September 23, 2019
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Research firms can tap $3.5 million to improve health in Maine

Lori Valigra | BDN
Lori Valigra | BDN
Kevin Strange, co-investigator with the DRIVEN biomedical technology accelerator hub, a consortium of entrepreneurs, scientists, biotech companies and investors started by the U.S. National Institutes of Health to stimulate medical startups in the northeast and three other regions of the United States. Strange is the former president of MDI Biological Laboratory in Bar Harbor and president of biomedical startup Novo Biosciences.

A consortium of entrepreneurs, scientists and investors can tap $3.5 million in federal funds over the next three years to try to improve the health of people in Maine and other parts of the Northeast.

The Driven Biomedical Technology Accelerator Hub, which is just starting up in Maine, will provide investment, education, mentoring and other resources to move life sciences discoveries from the lab to the market by creating new biomedical companies.

“The goal of the hub is to create an ecosystem that doesn’t exist in Maine,” said Kevin Strange, a co-investigator in the Driven program. Strange is the former president of the MDI Biological Laboratory in Bar Harbor and president of startup company Novo Biosciences.

The U.S. National Institutes of Health’s National Institute of General Medical Sciences is funding the accelerator program in four regions nationwide. The NIH funding will be used to administer the program and provide resources to get new companies off the ground.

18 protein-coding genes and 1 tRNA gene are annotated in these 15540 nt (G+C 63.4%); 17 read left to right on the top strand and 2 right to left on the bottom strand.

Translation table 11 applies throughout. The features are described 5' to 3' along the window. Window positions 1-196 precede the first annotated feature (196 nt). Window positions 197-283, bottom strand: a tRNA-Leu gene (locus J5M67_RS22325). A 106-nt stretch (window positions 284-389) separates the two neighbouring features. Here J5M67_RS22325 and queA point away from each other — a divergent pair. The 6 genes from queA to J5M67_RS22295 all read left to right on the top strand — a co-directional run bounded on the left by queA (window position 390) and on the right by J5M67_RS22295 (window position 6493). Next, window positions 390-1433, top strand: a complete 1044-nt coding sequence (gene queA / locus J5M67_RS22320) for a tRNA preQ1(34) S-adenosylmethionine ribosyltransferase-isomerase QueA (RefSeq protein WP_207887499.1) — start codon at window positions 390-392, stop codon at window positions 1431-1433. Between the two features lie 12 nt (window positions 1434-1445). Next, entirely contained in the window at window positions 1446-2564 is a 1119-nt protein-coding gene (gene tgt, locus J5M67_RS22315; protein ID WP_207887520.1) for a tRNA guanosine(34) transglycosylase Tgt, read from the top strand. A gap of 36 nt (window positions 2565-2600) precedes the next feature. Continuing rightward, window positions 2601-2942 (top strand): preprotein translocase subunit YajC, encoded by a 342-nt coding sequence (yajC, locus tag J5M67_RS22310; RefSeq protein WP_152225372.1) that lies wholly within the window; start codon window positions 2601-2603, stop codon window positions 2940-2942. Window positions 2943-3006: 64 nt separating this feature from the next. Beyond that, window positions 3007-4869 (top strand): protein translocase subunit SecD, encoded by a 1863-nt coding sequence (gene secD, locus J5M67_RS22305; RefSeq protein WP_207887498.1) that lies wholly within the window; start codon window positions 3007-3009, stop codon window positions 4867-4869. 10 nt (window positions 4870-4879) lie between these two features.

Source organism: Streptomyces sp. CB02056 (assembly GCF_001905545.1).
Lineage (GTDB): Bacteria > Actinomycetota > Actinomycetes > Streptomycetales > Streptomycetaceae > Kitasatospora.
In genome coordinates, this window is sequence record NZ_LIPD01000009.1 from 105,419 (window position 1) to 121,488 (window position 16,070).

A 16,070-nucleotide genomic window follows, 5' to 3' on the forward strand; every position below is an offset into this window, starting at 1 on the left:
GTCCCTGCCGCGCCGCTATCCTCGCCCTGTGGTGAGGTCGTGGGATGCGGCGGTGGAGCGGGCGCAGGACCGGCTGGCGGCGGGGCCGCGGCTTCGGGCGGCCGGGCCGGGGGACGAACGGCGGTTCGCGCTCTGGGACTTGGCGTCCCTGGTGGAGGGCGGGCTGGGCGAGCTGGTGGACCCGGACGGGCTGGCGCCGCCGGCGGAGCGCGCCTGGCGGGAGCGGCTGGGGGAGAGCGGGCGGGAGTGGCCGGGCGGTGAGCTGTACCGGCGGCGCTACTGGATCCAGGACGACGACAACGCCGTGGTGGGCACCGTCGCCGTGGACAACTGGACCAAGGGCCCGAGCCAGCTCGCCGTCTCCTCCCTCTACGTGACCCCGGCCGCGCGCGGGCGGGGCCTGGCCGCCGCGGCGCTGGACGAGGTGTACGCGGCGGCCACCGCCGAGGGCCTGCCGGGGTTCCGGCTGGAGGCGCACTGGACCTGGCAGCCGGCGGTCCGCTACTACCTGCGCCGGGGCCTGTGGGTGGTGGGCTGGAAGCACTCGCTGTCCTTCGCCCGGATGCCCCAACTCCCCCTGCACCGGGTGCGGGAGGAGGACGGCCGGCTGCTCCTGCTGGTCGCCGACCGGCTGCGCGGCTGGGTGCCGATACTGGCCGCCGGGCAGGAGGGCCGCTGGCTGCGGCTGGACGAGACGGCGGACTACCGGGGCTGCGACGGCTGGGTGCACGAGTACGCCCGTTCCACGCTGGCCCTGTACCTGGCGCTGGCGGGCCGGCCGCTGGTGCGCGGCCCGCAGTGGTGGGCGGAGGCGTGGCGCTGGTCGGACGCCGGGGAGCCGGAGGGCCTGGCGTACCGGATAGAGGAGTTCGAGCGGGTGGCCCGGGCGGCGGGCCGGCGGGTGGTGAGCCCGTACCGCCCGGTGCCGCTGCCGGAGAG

The Northeast region includes Maine, New Hampshire, Vermont, Rhode Island and Delaware.

The hub is part of the NIH’s Institutional Development Award program, which aims to build research capacities in states, including Maine, that historically have had low levels of NIH funding.

Maine has two members in the program: the MDI Biological Laboratory in Bar Harbor and Maine Medical Center in Portland.

“Sharing among all of the states will increase the probability of success. The grant also provides some startup expertise that, when combined with places like the Maine Center for Entrepreneurs, will also increase the chance of successfully launching meaningful products and growing jobs locally,” said Todd Keiller, director of technology transfer at Maine Medical Center Research Institute.

Only a handful of startups have been spun out of Maine laboratories compared to other New England states. They include Novo, a regenerative medicine company out of MDI Biological Laboratory, and Cyteir Therapeutics, a cancer therapy company out of Jackson Laboratory that is now located in Lexington, Massachusetts.

Strange said the approach with the new hub, which will include not only scientists but also businesses and investors, aims to boost the number of startups by having the necessary help in place, including basic business skills for scientists. It also will try to attract high net worth individuals to invest in the companies.

Other members of the hub are Brown University in Providence; Dartmouth College in Hanover, New Hampshire; Celdara Medical in Lebanon, New Hampshire; University of Delaware; University of New Hampshire; University of Rhode Island; University of Vermont; and Simbex, a medical devices design company in Lebanon, New Hampshire.



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